Irena Sendler's biography
Irena Sendler was born on 15th February 1910 in Warsaw. She spent her childhood in Otwock where her father, Henryk Stanisław Krzyżanowski, a doctor, was the director of a sanatorium. In her diary, she wrote, “I was raised in a spirit in which religion, nationality and belonging to some race was a matter of indifference – it was the person who mattered!”.
She began her studies at Warsaw University in 1928. As a student, she joined the Union of Polish Democratic Youth. On and off, she studied law and Polish studies, neither of which she completed. Shortly before the outbreak of World War II, she prepared her Master’s thesis on Eliza Orzeszkowa, which she planned to defend in the autumn of 1939.
In 1931, she married Mieczysław Sendler, an assistant in the Department of Classical Philology at Warsaw University. An officer in September 1939, he spent five and a half years in the German prisoner-of-war camp in Woldenberg.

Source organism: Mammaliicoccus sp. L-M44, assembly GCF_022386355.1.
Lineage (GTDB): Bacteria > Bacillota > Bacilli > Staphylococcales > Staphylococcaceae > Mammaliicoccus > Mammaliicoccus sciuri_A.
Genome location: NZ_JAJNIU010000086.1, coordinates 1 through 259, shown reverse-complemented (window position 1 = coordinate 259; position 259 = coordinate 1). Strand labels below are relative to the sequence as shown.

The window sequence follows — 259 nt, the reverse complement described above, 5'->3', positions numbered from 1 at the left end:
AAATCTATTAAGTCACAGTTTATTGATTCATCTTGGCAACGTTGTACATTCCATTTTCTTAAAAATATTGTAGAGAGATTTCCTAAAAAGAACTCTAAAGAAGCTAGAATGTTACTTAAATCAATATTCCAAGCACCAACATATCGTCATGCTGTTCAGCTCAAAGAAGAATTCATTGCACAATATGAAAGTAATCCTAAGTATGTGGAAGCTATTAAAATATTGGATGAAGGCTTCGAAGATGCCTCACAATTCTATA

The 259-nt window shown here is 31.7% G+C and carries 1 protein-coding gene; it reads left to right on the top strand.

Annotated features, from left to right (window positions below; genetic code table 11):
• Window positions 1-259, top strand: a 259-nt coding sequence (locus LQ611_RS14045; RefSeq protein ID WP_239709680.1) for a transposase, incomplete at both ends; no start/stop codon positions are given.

Sendler began her professional life in 1932. She worked in the legal department for the Mothers and Chidren Aid Section of the Free Polish University. Pat the same time, she acted as a social worker, psychotherapist and, as we would call it today, a sex educator. When, in 1935, her section closed down, she obtained a position in the Social Work and Public Health Department of the Warsaw City Council – which is where she worked when the War broke out.
A short time after the Germans entered Poland, together with her colleagues from the Department (Jadwiga Piotrowska, Irena Schultz and Jadwiga Deneka), she began organising help for Jews. In her statement to the Yad Vashem Institute, she wrote, “The basis for providing social welfare was the local interview. And so we falsified the interviews. We substituted false names and, in this way, we obtained money, food and clothing”.
After 16th November 1940, when the German sclosed off the Warsaw Ghetto, Sendler entered the ghetto thanks to a pass issued to her by the director of the Municipal Sanitation Department , Juliusz Majkowski. At that time, she acted on her own. She visited friends, providing them with food, medicines and helped them to sell their belongings. Over time, she began organising children’s activities and concerts.